This weekend I found out that Srull & Wyer (1979) has not replicated in a large multi-lab replication effort. I find this shocking. As followers of my blog knows, I did a trace of who cited this article, and as part of that trace, I rather carefully went through the actual research for those I deemed did priming. This included the original. And, yes, even if the n in each cell was terribly small, the priming was rather intense (nothing subtle about it). I thought it would at least replicate, but with a more truncated effect.
There weren’t that many researchers that used the Donald story in that 5 year trace, but here is the table of the effects as I scraped them off the papers:
Mean hostility ratings of the Donald vignette, by type of prime. (hostility only)
|S & W 1979|| Proportion
|S & W 80|| Proportion
|B & P 82||Priming type||Carver et al|
|60 80%||9,7||50 70%||6,9||80%||7,47||Hostile||6,47|
|30 80%||8,5||50 70%||7,1||20%||6,75||Neutral||5,86|
|60 20%||6,7||50 30%||5,2||0%||6,99|
|30 20%||5,7||50 30%||5,5|
The first two are the original Srull & Wyer and their follow up (only show the rating immediately after the priming, and only for hostility). The task was sentence-unscrambling First number is number of sentences, and the second the proportion of sentences that are hostile.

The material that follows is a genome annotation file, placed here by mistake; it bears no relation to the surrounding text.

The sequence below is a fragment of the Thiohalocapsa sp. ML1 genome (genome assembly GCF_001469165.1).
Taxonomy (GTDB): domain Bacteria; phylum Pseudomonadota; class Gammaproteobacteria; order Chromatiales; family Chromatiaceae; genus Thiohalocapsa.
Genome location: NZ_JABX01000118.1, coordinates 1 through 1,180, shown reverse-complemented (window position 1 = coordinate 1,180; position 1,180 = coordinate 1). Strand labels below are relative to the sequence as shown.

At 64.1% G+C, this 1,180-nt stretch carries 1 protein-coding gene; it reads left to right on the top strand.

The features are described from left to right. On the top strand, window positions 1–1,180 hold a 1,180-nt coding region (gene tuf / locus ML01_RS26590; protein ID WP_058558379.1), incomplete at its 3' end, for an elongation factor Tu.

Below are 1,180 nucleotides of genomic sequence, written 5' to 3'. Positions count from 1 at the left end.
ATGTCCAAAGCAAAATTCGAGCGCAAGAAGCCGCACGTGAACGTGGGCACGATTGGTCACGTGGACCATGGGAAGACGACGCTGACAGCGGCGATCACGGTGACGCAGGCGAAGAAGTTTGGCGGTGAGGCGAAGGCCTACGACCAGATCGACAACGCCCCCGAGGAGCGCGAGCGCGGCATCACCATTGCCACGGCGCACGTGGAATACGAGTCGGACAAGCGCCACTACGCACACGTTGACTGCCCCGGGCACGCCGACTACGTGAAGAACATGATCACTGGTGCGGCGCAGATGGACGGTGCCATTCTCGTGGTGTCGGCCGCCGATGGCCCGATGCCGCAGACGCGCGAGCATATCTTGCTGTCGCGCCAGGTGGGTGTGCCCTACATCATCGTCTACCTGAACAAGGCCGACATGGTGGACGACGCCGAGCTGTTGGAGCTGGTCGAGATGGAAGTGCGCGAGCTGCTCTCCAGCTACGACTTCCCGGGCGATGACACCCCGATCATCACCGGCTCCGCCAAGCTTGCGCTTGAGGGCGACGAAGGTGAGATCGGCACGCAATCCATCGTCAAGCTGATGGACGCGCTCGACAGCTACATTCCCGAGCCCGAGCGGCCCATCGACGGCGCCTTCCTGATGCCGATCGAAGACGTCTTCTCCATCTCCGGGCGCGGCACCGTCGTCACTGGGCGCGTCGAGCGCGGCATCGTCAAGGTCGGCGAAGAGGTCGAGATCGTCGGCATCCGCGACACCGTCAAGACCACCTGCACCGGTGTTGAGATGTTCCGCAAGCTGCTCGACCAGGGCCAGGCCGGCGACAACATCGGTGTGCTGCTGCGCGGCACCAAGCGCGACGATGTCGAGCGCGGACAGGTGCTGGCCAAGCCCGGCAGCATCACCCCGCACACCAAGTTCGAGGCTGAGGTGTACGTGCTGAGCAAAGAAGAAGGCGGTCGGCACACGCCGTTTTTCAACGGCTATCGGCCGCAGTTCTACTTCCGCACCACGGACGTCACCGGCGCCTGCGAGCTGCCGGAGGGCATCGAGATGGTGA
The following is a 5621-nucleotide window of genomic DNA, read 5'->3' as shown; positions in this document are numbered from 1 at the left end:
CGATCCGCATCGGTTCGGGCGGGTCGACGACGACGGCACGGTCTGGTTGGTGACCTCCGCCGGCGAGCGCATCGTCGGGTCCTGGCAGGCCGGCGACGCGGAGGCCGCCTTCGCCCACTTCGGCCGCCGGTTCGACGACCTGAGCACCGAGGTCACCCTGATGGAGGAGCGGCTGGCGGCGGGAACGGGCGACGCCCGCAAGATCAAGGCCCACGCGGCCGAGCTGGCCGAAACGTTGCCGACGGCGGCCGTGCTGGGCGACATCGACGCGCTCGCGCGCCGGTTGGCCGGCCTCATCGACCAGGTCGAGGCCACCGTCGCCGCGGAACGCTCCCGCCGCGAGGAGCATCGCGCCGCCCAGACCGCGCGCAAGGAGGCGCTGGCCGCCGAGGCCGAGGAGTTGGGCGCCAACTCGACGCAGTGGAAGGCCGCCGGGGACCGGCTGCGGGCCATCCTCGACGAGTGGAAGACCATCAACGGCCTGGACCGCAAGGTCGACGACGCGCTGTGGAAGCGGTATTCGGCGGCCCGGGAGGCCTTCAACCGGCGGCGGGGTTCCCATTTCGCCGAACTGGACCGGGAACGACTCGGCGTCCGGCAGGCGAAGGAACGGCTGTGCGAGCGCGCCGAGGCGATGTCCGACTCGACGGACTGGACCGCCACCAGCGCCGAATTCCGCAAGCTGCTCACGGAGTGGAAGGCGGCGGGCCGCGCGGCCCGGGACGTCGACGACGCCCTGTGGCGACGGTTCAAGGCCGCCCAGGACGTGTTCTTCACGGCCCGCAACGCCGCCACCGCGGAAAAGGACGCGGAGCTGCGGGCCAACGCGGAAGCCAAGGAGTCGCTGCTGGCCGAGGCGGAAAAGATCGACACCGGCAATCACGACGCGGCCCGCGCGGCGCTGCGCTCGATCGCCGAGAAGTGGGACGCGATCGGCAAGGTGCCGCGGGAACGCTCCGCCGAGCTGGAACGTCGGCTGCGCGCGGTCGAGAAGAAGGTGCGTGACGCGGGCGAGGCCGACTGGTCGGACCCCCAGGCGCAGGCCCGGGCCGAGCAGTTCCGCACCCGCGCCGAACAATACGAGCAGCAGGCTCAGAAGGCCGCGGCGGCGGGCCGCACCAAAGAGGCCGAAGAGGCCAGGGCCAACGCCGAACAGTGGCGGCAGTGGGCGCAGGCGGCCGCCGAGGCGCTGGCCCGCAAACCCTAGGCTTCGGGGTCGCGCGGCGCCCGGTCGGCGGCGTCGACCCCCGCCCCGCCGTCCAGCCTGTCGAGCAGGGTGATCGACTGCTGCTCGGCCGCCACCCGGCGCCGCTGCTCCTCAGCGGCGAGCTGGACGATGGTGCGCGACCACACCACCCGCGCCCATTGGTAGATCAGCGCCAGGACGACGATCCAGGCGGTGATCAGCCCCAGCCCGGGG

The third is Bargh & Pietromonaco’s work, where the hostile words were presented parafoveally for 100 ms, which they suggest is outside awareness (participants are terrible at recognizing words – so that is tested for). Much smaller differences here, but that would be expected. In the fourth, the prime was short films where a boss either berates a secretary or behaves neutrally towards the secretary – so a very different kind of prime (emotion induction?). The Donald story had also been adjusted, because the Floridian students thought the original was much more non-ambiguously hostile than the Illinois students. Also a smallish difference.
After having looked so closely at older research (and realizing their weaknesses), and this non-replication, I’m losing confidence in so much of my field. I don’t really know where to go with this. We can’t replicate ourselves out of it (as lots of others have already pointed out).
We need to have rather rapid ways of aggregating bodies of research to see whether there is any point of even pursuing a closer meta-analysis or a replication effort. (I think Ulrich Schimmack’s tools could be very useful for this).
It all is like Oakland – no There There.*
*Gertrud Stein, of course.